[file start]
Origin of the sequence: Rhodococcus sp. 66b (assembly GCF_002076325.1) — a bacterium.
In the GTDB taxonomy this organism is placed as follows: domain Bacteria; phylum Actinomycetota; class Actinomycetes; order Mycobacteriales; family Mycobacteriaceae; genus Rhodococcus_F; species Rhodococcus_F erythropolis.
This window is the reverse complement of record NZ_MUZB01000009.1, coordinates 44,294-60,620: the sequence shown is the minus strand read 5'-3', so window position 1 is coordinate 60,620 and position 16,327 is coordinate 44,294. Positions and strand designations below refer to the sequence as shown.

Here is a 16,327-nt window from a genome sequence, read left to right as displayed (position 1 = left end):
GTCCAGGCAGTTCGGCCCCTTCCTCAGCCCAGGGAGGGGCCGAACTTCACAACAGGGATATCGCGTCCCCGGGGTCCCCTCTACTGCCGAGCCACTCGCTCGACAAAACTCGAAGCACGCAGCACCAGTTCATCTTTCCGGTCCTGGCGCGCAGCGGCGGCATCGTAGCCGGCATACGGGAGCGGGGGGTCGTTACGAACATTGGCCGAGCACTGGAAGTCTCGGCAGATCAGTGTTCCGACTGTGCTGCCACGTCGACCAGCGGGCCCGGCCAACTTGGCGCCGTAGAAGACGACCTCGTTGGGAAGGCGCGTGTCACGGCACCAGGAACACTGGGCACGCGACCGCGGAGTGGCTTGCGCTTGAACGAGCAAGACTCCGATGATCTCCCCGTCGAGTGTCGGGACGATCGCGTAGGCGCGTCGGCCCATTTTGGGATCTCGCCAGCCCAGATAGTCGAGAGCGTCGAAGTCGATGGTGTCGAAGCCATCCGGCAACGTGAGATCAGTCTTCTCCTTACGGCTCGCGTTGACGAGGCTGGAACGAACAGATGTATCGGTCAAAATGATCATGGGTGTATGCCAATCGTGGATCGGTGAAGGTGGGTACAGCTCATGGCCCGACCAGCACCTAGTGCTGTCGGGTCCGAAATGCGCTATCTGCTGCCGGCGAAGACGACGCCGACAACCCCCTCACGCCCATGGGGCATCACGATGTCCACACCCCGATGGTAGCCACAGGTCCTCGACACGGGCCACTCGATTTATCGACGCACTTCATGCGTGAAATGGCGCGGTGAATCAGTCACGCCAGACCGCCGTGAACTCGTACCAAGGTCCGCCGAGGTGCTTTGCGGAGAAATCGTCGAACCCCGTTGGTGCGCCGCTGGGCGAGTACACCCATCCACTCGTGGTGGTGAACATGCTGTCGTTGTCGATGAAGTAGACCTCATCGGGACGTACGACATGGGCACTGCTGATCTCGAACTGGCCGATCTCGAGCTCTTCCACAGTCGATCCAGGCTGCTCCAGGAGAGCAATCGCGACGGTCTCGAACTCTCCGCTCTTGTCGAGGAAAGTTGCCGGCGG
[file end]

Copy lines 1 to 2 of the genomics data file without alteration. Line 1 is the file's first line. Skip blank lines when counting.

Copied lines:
Origin of the sequence: Rhodococcus sp. 66b (assembly GCF_002076325.1) — a bacterium.
In the GTDB taxonomy this organism is placed as follows: domain Bacteria; phylum Actinomycetota; class Actinomycetes; order Mycobacteriales; family Mycobacteriaceae; genus Rhodococcus_F; species Rhodococcus_F erythropolis.